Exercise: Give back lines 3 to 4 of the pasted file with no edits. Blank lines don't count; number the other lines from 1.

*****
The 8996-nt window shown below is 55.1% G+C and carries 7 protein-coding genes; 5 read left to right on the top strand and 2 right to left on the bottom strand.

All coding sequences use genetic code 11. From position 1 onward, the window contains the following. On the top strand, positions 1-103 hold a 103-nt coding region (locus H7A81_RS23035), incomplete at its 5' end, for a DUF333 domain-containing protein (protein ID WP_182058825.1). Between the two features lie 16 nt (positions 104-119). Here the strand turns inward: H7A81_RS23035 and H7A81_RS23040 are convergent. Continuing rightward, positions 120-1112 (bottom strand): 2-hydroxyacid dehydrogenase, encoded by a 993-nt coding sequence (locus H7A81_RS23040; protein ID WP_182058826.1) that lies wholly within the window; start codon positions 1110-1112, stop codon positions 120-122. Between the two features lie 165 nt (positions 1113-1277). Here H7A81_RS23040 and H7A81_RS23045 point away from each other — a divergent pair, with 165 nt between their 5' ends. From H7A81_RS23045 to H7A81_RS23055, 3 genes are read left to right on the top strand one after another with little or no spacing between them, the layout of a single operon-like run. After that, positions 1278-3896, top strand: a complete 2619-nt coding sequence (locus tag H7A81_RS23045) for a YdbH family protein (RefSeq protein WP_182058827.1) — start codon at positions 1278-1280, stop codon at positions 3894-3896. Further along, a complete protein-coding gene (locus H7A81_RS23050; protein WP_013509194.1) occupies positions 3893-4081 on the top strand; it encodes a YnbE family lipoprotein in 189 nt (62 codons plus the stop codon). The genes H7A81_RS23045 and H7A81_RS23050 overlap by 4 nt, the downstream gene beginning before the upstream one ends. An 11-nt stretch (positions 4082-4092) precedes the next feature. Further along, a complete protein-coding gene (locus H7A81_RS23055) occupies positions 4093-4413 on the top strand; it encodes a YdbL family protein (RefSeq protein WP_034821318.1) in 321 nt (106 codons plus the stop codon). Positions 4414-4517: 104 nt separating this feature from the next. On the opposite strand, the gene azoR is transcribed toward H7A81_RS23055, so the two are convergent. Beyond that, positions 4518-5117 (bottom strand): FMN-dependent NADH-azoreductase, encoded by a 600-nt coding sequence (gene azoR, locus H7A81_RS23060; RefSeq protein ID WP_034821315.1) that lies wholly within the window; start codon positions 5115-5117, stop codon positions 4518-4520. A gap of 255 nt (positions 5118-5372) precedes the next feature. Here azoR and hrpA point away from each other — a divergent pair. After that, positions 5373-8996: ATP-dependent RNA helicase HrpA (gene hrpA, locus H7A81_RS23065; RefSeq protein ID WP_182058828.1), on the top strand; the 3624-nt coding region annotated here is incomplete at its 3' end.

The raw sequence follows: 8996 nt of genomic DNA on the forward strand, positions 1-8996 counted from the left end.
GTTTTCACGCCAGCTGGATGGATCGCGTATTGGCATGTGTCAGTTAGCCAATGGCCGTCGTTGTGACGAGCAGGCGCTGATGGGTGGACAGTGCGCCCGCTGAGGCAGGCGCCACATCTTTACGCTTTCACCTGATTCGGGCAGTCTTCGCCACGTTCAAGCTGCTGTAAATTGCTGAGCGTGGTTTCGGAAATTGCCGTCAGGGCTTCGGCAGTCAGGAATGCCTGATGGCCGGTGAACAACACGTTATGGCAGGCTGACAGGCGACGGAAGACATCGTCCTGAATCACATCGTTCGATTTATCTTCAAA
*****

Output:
The raw sequence follows: 8996 nt of genomic DNA on the forward strand, positions 1-8996 counted from the left end.
GTTTTCACGCCAGCTGGATGGATCGCGTATTGGCATGTGTCAGTTAGCCAATGGCCGTCGTTGTGACGAGCAGGCGCTGATGGGTGGACAGTGCGCCCGCTGAGGCAGGCGCCACATCTTTACGCTTTCACCTGATTCGGGCAGTCTTCGCCACGTTCAAGCTGCTGTAAATTGCTGAGCGTGGTTTCGGAAATTGCCGTCAGGGCTTCGGCAGTCAGGAATGCCTGATGGCCGGTGAACAACACGTTATGGCAGGCTGACAGGCGACGGAAGACATCGTCCTGAATCACATCGTTCGATTTATCTTCAAA